However, I always keep recalling how Mr Chandrababu Naidu lost an election despite his many good E-Governance measures in Andhra Pradesh and this should be remembered as a lesson for people like you who want to do good things but the society may not be fully ready for absorbing the long term thoughts.

 Cyber space has its fair share of risks and any society dependent on Cyber technology is open to the adverse effects of cyber attacks from cyber criminals, cyber terrorists and Cyber war capable nations.

It is therefore a certainty that such cyber attacks will have to be faced by the society from time to time. Measures to prevent an adverse fall out  therefore should be considered as inevitable.

We know that Cyber risks are an essential evil that has to be endured with, but politicians in the opposition will easily use any adverse attack as a consequence of “Anti People Policies” of the Government.

For example, in case there is a Cyber attack on the Indian Banking system and 10000 customers lose their money in their JanDhan accounts, opposition will say that it is a scam and all the money has been misused by BJP politicians. In a charged atmosphere that may follow, the perception battle is more likely to be won by the opposition than the Government.

If therefore your Government needs to insulate itself from the risks of being blamed for Cyber risks, you need to go an extra mile to ensure that citizens don’t lose out of cyber attacks.

In this context, I suggest that there is a need for a policy of “Cyber Insurance for All” as a means of protecting the Netizens from the vagaries of Cyber risks.

“Cyber Insurance” is a protection against financial losses arising out of cyber crimes such as “Phishing”, “Identity Theft”, “Denial of Services”, “Hacking” etc. It includes frauds involving cloning of credit cards, debit cards, ATM cards,  Aadhar data, etc. It includes mobile related frauds which will be one of the biggest threats of the future where a large number of victims will each lose a small amount making it impossible for them to invoke any traditional legal remedy such as approaching the Courts.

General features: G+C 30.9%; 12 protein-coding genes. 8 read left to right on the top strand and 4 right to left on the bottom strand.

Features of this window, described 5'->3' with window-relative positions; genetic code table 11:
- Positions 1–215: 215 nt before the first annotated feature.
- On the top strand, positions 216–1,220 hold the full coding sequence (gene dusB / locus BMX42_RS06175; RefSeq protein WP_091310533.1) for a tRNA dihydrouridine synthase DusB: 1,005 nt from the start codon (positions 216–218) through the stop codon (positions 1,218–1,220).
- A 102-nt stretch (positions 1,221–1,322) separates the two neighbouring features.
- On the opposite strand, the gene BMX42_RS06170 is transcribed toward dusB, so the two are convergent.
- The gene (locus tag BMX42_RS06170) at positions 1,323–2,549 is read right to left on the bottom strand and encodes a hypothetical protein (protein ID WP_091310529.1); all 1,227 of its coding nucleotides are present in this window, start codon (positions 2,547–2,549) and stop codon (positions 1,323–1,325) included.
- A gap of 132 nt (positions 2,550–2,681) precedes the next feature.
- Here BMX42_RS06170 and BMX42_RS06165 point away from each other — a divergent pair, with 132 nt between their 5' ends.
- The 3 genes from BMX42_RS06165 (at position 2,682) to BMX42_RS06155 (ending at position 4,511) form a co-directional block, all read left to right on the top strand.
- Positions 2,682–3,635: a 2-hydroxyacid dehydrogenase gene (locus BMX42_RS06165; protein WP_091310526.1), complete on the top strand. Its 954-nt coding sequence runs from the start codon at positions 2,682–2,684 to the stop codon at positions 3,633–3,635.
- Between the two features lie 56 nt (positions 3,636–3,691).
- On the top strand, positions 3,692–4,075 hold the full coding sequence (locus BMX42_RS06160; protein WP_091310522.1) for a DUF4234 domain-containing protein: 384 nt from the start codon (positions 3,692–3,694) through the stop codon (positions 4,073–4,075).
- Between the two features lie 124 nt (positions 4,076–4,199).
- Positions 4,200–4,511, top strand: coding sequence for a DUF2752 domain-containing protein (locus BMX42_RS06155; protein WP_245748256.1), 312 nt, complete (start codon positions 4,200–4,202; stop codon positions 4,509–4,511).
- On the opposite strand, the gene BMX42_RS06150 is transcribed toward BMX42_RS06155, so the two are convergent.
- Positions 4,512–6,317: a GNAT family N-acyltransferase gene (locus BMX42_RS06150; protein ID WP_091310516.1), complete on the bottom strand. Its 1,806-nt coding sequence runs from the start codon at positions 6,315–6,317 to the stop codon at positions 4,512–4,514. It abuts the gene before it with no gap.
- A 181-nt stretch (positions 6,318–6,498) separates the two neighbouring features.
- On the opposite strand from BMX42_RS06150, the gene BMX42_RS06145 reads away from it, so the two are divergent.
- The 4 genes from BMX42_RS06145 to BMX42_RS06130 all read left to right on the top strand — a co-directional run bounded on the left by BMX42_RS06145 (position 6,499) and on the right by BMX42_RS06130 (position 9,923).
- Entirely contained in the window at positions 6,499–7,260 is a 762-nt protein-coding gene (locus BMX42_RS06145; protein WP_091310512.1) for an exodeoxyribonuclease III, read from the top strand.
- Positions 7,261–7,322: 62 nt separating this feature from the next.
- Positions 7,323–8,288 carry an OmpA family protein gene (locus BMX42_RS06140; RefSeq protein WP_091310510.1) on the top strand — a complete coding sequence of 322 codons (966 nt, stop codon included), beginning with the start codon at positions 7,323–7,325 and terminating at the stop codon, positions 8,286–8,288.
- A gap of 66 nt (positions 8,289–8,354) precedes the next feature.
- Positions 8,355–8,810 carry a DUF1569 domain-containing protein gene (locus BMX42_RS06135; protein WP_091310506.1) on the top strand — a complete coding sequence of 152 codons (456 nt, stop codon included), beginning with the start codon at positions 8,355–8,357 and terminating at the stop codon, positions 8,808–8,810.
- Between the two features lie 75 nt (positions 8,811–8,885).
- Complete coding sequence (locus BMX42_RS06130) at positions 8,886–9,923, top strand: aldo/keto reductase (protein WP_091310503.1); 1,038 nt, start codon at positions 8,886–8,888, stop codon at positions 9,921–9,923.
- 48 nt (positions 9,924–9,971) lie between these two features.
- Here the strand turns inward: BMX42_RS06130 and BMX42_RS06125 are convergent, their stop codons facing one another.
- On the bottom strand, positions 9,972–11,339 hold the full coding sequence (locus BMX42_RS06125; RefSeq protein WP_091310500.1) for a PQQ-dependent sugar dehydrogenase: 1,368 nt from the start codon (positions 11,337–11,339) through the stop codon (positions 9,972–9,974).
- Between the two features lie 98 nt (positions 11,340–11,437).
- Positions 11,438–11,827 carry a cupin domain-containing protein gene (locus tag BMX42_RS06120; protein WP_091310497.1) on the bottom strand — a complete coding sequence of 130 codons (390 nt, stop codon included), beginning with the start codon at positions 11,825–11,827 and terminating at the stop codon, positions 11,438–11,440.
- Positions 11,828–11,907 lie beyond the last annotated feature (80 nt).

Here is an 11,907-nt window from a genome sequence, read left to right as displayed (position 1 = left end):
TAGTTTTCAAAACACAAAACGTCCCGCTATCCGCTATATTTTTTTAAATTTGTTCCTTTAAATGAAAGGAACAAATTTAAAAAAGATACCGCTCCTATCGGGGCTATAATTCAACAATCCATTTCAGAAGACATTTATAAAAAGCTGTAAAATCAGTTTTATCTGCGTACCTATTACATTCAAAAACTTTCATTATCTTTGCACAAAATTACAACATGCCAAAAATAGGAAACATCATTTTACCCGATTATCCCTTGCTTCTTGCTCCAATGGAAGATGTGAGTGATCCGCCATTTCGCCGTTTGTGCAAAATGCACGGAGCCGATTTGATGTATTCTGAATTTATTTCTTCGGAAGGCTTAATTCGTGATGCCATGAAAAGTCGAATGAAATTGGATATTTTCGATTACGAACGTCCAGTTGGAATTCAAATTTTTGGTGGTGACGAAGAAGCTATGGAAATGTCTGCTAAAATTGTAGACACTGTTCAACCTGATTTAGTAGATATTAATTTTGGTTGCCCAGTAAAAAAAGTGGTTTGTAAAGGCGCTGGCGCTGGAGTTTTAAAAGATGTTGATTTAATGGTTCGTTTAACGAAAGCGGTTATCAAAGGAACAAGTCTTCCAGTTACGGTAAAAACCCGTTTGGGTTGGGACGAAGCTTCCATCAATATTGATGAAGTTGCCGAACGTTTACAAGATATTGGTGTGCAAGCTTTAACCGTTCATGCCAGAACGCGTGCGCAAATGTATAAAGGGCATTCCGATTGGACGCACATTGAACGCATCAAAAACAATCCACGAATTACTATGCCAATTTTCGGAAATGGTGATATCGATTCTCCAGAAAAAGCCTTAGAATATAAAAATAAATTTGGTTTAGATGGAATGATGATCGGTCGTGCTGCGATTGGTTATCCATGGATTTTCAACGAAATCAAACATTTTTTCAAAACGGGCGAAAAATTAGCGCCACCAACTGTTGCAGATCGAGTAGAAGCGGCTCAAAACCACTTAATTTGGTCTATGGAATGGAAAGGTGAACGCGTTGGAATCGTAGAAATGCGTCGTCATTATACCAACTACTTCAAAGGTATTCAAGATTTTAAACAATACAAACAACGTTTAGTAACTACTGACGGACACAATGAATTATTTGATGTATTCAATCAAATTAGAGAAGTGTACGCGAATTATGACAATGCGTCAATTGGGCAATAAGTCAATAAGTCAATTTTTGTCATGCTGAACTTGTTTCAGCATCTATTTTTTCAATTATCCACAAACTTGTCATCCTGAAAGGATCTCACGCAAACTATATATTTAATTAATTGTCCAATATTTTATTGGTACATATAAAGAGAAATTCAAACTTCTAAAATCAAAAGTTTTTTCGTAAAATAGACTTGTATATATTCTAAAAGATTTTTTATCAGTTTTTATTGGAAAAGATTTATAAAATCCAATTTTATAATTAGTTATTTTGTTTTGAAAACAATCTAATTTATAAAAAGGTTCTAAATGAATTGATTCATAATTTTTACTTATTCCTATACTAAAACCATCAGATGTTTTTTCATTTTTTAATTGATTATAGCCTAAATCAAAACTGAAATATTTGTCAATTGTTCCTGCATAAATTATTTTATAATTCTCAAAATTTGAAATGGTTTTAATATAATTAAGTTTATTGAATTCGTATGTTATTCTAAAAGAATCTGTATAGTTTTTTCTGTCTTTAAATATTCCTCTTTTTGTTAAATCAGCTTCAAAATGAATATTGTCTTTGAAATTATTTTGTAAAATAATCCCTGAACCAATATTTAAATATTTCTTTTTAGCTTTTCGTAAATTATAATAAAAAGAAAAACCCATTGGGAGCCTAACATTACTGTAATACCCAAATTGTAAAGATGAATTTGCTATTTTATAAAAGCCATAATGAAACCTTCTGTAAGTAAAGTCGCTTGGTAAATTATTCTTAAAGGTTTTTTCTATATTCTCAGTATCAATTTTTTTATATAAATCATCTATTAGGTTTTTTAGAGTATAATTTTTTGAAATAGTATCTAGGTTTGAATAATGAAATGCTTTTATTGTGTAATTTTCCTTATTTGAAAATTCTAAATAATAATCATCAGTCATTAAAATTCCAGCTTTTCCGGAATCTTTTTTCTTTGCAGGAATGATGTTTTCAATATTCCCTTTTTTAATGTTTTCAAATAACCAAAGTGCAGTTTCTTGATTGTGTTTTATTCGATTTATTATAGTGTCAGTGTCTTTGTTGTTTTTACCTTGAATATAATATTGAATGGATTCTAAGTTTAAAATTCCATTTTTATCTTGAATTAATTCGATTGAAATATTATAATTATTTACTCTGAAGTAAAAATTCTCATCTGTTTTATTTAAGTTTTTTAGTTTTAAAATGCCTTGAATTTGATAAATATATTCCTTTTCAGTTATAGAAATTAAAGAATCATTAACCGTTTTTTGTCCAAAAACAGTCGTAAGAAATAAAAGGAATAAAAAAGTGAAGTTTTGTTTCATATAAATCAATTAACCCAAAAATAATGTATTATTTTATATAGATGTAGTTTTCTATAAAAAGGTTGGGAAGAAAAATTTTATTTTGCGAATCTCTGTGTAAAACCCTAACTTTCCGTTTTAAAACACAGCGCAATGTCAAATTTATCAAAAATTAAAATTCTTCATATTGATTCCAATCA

Just as “Drip Irrigation” is essential to fight the vagaries of failure of rains in the agricultural sector, “Cyber Insurance” is essential to fight the risks of cyber attacks in the Digital environment.

In the Motor Insurance area there is already a concept of Mandatory Third Party insurance. A similar policy is required in the E Commerce and E Banking area.

Of late, RBI has issued many licenses for Payment Banks and Small Banks as well as new generation Banks. These will all be heavily technology dependent and the customers will hold all the risks. Hence RBI should be persuaded to mandate that all new Banking licensees introduce mandatory Cyber Insurance for its customers.

Kindly don’t be swayed by any argument that Cyber risks are not “insurable” since it is too huge a risk to be covered or that no insurance company may be interested etc. Presently, insurance companies are doing a profitable cyber insurance business but are restricting it to companies and not extending it to individuals. They are milching the higher end of the market and are avoiding the lower end because they feel it is expensive to manage. They need to be persuaded and incentivized to provide the retail cyber insurance policies.

If the Rs 12 per year accident insurance policy for a cover of Rs 2 lakhs against accidents is commercially feasible, the individual cyber crime insurance policy that protects the individuals against any loss say to the extent of say Rs 10000/- to Rs 25000/- per incident must be also feasible.

I therefore suggest and also urge you to adopt  the “Cyber Insurance for ALL” as a new policy of the Government to support its Digital India initiative.


Yours faithfully

 Na.Vijayashankar (Naavi)